This paper reports the development and the experimental verification of a new helmet based on the use of a redundant array of accelerometers (ACs) which enables the measurement of angular velocity, angular acceleration and translational (a-g) component of the head during normal activity through an unconstrained workspace. Taking into account the outcome of a numerical simulation previously conducted, a lightweight foam bicycle helmet is equipped with ten biaxial, low-cost MEMS ACs. Validation tests were carried out by means of an instrumented pendulum, which allows the evaluation of the accuracy in the measurement of angular velocity, angular acceleration and (a-g) component over a range of 300 deg/s, 1300 deg/s2, and 7 m/s2. The effects induced by the sensor redundancy in the metrological performances of the helmet were also analyzed; in fact, by adopting an optimal selection criterion, some of the cemented ACs were ignored in the data processing, so that, in addition to the 20 axis configuration, also the clusters equipped by a total number of 18, 16, 14, or 12 sensing axes were analyzed and comparatively examined. The results clearly indicate that the redundancy reduces the effect of the noise level of the single transducers to the acceleration measurements; consequently the bandwidth of the device may be increased, because higher cutoff frequency can be chosen for the low pass filtering. The redundancy is also useful to reduce the angular velocity drift that is further decreased by adopting a drift compensation method. The results of the present experiments revealed that the presented helmet can be considered a viable tool in the measurement of head angular and translational acceleration for the assessment of equilibrium control capability. In case the evaluation of the angular velocity is required, time-limited routine clinical application (few seconds) must be performed due to the presence of relevant drift.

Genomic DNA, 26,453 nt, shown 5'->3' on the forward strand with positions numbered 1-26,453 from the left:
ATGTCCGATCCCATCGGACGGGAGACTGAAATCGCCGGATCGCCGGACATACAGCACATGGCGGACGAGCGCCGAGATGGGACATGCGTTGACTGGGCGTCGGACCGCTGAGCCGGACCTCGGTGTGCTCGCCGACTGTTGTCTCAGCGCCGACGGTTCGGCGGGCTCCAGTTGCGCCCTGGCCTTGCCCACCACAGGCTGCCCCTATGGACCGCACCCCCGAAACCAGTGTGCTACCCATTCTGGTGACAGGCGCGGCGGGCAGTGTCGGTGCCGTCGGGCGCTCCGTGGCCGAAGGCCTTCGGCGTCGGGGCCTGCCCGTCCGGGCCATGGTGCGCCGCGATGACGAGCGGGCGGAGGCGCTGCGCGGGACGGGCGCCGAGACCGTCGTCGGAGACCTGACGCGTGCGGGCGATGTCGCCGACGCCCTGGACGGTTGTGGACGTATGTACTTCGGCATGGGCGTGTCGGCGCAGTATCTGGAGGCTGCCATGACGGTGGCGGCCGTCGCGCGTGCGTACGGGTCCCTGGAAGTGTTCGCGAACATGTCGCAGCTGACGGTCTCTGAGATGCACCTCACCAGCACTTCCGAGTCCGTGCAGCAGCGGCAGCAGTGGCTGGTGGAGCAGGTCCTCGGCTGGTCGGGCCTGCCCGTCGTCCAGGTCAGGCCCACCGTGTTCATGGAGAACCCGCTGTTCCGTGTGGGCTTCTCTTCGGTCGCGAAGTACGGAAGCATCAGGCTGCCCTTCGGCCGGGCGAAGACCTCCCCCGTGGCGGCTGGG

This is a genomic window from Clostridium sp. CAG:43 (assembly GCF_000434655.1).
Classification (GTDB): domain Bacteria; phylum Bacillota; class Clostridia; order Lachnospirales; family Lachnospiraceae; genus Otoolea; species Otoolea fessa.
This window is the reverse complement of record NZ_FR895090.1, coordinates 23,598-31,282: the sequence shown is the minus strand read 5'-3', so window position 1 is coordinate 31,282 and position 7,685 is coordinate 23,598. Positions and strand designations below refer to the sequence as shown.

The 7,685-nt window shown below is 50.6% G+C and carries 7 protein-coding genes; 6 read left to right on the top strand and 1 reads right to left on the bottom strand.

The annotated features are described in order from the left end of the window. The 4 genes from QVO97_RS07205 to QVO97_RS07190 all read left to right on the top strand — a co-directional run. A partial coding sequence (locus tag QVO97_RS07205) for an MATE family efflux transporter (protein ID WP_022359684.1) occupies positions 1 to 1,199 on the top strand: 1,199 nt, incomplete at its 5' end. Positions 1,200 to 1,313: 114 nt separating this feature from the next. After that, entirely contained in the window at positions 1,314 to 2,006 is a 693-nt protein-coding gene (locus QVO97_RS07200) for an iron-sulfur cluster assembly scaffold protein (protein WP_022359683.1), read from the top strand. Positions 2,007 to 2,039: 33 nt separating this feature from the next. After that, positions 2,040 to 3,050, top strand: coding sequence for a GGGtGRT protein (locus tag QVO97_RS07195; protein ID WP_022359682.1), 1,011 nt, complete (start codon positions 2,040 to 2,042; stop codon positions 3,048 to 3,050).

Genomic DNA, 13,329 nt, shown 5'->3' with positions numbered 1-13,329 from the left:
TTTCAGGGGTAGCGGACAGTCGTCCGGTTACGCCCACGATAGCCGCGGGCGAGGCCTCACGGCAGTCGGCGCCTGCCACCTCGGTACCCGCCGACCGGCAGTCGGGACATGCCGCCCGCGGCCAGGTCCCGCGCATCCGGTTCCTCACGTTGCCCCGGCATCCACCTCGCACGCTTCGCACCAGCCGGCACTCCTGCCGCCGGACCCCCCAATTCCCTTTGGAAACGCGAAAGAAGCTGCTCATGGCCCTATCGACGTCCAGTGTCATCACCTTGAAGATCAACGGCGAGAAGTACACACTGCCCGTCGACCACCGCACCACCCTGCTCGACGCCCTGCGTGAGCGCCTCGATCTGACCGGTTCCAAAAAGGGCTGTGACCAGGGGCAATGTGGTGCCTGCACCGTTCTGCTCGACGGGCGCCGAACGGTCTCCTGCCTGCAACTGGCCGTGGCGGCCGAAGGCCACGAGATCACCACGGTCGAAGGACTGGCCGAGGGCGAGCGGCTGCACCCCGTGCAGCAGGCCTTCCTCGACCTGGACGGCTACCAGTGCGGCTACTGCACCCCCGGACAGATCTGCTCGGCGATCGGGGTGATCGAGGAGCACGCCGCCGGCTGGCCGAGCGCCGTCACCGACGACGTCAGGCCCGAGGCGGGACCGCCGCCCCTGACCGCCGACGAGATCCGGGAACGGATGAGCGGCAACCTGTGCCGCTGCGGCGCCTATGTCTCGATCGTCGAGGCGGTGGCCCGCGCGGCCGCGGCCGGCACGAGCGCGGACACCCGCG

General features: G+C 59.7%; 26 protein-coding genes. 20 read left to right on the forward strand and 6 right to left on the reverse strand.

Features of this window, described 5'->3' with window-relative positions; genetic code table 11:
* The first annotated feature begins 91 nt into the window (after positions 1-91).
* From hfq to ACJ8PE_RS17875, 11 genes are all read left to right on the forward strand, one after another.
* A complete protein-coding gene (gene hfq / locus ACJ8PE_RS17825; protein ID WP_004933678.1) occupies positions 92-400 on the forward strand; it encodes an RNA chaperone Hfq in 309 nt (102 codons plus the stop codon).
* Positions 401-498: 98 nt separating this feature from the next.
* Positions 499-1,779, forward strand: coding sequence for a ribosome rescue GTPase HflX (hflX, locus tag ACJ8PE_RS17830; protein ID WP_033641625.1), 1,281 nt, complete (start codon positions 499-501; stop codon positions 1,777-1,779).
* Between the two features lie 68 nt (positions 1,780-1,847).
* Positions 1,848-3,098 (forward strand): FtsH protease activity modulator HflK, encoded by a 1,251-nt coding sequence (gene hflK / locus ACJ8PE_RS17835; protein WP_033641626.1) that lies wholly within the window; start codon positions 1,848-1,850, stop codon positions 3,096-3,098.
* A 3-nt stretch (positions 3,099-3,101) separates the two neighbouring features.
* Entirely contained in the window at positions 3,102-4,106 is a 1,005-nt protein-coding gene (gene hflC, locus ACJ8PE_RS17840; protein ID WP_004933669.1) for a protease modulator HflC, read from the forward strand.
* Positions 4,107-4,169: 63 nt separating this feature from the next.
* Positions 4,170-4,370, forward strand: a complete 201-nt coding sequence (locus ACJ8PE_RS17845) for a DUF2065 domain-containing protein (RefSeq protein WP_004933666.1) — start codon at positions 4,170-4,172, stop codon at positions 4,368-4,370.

|Number of pages||9|
|Journal||Journal of Medical Devices, Transactions of the ASME|
|Publication status||Published - Mar 2007|
ASJC Scopus subject areas
- Biomedical Engineering
- Medicine (miscellaneous)